Friday, April 19, 2013

Six Years of Separation

(This post was a collaborative effort with Jennifer Krzystowczyk from Bellevue Public Schools in Bellevue, NE and is cross-posted at

We've all heard of six degrees of separation.  That is, we are all connected in some way through connections of six people.  Our students are not separated by six degrees, but rather by a six year generation gap. In school there appears to be two generations that are about six years apart.  Think about it.  Consider the technology skills of a 12 year old and the technology skills of an 18 year old getting ready to graduate from high school.  Their skill sets are very different.


This younger generation know how to leverage technology in a way that is transformational.  We could call them digital synthesizers.  These kids learn new skills on YouTube, publish content on YouTube, post their thoughts on blogs, Reddit, and other digital platforms.  They connect with others, but not on Facebook.  They view Facebook as too mainstream - where their grandma's can see what they are up to.  These kids will be on Google plus hanging out, Instagram, Twitter and Kik.  They capture images and videos throughout their day and turn their media into shareable projects.

It's about six years. The 18 year old will know how to view media, connect on social media, but they can't compete with the exposure that six years gives their younger counterparts.  Digital synthesizers are not impressed with shiny new iPads or Chromebooks or other tablets.  Give them any piece of hardware and watch the magic happen.  They will produce, share and collaborate.  They are not just natives to technology, they are natives to social media and creation tools.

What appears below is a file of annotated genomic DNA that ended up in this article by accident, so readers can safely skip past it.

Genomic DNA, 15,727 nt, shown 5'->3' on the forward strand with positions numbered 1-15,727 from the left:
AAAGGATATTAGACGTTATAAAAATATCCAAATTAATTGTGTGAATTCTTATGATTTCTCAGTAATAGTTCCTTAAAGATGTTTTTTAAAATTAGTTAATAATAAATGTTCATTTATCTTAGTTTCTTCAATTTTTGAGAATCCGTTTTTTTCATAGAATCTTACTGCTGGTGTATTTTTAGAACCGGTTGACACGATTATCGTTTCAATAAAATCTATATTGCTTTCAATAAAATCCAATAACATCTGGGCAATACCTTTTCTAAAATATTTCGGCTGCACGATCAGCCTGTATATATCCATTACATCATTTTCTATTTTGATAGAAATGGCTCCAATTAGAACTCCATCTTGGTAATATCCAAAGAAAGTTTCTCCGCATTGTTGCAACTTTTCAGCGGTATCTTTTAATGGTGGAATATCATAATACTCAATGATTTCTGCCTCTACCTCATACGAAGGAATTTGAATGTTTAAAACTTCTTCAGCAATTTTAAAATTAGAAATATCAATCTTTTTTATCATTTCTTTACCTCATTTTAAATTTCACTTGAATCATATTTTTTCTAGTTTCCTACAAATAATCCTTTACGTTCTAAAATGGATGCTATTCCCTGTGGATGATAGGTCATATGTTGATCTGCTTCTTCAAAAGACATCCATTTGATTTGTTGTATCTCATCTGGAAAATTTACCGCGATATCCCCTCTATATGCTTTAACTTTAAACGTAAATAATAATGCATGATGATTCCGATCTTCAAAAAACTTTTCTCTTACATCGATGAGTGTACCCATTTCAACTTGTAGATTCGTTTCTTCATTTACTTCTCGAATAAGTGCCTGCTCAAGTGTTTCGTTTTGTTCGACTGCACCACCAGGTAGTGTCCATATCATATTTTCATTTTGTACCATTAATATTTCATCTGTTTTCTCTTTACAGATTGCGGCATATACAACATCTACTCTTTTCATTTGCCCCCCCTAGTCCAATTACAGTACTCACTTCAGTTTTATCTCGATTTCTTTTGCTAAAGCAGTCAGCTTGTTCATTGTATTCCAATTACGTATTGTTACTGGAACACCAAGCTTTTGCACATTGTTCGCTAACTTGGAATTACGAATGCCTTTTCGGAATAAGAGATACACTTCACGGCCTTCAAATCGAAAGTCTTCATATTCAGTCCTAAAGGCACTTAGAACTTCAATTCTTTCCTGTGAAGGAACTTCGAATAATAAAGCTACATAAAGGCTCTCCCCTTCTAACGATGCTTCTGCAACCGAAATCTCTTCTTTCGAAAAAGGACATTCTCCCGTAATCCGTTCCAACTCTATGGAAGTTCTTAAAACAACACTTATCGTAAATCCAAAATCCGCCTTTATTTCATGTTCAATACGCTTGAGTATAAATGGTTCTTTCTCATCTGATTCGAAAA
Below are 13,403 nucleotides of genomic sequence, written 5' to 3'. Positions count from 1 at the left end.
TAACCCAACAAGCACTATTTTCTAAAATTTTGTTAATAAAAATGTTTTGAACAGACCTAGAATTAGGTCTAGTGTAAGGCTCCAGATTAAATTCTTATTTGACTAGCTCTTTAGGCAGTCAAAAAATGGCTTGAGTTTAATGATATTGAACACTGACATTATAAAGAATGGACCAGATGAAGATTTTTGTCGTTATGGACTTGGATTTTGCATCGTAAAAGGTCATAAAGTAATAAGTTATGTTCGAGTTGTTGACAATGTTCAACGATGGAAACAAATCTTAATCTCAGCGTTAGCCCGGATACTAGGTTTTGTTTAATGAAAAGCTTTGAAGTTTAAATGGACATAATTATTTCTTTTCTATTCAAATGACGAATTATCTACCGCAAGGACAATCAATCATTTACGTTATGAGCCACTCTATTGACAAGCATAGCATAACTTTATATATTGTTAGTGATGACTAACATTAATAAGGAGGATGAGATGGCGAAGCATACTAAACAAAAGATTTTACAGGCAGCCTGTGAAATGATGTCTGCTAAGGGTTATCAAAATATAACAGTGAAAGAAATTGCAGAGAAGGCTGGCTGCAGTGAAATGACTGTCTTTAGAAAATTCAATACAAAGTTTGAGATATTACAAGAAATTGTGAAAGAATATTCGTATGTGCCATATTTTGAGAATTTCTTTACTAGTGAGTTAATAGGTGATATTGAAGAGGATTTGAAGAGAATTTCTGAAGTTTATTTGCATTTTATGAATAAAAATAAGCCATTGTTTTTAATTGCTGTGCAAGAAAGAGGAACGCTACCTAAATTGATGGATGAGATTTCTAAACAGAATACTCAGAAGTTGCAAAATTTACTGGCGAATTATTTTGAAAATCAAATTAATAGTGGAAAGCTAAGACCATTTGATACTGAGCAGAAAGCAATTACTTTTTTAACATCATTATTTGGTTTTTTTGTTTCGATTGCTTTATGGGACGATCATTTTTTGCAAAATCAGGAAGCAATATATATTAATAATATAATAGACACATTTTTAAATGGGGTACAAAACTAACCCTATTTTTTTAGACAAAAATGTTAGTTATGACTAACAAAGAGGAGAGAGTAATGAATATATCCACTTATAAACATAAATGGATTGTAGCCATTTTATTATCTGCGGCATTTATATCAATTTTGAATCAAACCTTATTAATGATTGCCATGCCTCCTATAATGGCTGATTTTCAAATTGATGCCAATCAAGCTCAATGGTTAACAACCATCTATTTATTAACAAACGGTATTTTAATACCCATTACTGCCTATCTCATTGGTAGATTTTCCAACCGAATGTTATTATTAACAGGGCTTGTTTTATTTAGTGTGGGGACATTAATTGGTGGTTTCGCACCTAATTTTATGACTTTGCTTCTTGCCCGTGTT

According to Malcom Gladwell, author of Outliers, The Story of Success, it takes 10,000 hours to master a skill.  So I wondered, does a 12 year old today get a 10,000 hour advantage over a current 18 year old?  If you consider the 365 day a year times 6, the difference in years, that equals 2,190 extra days of technology use and exposure.  If a kid spent 4 hours a day using technology tools, then that is close to 10,000 hours.  8,760 extra hours of practice to be exact.

Digital Natives

Digital Synthesizers

Use email

Use Facebook

Collect digital images to share

Read blogs

Proficient in word processing, spreadsheets, and slide presentations.

Text Messaging

Use hangouts

Use Reddit, Google+

Curate images online with Pinterest, Scoopit

Edit photos before posting

Capture, create, and post videos to YouTube

Proficient in creative applications, publishing

Information hounds,

Verify and question information

So what does this mean for teachers?  It means we need to think flexibly. What worked for our students 5 years ago may not work for our students today, and it certainly won’t work for our students tomorrow.


It means our students are growing more comfortable with the tools around them and how they integrate into their lives. We need to continue to evolve in how we integrate these tools into our lives so we can help students make the connection between learning and these tools. While they may be more knowledgeable or comfortable with the tools, we have the wisdom and experience to provide the context for how these tools can improve their learning and apply to future careers.


It means the type of information we require from students must stem from higher order thinking like Bloom’s taxonomy.  If we continue to ask questions requiring regurgitation our students will continue to be bored and disengaged.  Siri can answer most basic questions for them.  But if we change our pedagogy to require analysis, creativity, and application, then our students will be better thinkers. Six years should be enough time to get teachers on board don’t you think.  It is time to adjust to our digital synthesizers.  I just hope it isn’t too late for our 2013 graduates!